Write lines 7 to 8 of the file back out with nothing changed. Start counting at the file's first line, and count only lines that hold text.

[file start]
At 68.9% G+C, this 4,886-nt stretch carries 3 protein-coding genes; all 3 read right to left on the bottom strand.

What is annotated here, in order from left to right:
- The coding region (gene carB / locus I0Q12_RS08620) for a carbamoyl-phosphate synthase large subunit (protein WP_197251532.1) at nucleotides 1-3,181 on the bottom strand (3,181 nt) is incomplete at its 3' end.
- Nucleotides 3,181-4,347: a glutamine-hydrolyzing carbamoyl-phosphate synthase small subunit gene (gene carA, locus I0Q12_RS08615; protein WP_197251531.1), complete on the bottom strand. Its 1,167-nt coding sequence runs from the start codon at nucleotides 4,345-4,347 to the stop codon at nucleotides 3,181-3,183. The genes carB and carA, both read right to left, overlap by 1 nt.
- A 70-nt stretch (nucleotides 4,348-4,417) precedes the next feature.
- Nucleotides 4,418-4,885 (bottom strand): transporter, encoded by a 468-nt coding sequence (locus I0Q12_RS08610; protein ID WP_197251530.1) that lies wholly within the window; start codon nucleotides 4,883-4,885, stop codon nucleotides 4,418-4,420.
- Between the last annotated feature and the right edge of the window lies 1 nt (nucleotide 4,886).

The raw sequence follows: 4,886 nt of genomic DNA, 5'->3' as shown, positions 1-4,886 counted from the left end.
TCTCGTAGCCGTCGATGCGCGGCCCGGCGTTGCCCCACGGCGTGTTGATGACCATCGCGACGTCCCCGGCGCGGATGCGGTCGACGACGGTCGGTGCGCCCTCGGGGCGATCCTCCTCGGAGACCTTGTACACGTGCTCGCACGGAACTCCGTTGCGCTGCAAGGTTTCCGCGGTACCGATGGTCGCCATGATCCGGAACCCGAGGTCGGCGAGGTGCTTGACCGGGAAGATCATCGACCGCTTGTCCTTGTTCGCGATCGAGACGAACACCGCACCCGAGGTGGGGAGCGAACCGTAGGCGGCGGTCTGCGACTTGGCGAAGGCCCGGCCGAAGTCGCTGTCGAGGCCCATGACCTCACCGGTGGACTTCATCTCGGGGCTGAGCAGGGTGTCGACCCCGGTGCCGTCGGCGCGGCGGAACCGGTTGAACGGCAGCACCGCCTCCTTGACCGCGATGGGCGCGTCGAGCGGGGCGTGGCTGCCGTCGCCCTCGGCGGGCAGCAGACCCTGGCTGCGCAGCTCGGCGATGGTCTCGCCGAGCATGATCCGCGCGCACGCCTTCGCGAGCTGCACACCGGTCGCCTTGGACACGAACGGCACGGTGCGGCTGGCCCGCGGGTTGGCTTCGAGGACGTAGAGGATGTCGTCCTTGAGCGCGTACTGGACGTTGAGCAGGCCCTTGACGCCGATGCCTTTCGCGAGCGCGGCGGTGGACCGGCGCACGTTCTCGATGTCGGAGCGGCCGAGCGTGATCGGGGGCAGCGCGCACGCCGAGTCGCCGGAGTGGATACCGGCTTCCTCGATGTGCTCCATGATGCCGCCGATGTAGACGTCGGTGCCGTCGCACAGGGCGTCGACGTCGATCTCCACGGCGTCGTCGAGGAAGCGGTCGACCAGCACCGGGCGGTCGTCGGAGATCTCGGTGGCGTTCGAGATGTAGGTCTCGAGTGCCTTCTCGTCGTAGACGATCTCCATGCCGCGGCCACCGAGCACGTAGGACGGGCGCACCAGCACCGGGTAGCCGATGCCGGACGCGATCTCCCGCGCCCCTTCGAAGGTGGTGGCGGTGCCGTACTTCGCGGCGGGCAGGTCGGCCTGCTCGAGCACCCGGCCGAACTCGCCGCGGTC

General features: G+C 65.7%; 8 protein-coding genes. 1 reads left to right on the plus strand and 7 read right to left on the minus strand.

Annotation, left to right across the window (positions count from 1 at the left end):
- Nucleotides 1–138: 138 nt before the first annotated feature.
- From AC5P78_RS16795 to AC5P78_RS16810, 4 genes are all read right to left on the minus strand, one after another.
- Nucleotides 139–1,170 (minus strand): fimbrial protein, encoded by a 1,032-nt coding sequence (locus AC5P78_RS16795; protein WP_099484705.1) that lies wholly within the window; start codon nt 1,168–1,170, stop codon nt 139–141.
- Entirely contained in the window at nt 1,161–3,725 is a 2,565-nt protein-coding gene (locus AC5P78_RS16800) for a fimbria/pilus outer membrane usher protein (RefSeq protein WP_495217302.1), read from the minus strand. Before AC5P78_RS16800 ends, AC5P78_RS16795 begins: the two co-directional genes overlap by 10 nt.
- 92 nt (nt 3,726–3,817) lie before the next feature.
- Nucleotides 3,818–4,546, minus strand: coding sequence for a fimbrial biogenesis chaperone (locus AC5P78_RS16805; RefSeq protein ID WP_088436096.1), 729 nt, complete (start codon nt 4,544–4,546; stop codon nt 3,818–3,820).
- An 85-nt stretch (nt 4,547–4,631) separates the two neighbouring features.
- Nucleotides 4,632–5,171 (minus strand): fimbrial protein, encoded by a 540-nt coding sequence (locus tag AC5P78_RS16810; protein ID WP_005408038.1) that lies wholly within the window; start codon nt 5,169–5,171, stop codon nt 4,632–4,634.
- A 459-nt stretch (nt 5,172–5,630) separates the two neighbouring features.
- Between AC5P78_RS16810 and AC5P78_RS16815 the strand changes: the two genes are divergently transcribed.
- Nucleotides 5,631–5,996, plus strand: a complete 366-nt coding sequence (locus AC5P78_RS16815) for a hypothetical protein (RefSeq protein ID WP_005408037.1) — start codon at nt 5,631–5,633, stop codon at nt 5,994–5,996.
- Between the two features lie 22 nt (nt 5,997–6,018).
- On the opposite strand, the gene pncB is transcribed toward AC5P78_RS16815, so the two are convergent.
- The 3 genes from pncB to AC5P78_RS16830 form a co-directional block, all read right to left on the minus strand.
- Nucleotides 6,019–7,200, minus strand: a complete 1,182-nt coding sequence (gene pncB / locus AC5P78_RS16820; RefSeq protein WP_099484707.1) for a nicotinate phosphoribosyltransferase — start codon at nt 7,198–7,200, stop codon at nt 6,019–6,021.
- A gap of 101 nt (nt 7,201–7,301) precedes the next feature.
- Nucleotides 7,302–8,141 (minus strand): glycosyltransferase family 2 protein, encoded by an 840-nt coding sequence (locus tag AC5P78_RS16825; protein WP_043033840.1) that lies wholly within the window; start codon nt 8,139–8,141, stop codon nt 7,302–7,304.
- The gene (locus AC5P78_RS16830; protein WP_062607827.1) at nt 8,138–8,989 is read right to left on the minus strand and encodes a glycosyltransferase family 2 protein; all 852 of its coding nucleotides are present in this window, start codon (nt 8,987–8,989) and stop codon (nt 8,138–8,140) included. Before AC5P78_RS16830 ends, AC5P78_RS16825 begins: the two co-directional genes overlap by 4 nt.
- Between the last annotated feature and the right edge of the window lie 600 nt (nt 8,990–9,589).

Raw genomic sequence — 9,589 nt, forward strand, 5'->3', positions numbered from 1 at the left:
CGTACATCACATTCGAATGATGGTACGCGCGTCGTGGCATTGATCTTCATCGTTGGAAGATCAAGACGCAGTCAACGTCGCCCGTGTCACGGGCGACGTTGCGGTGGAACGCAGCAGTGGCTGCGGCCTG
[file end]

- Between the last annotated feature and the right edge of the window lies 1 nt (nucleotide 4,886).

The raw sequence follows: 4,886 nt of genomic DNA, 5'->3' as shown, positions 1-4,886 counted from the left end.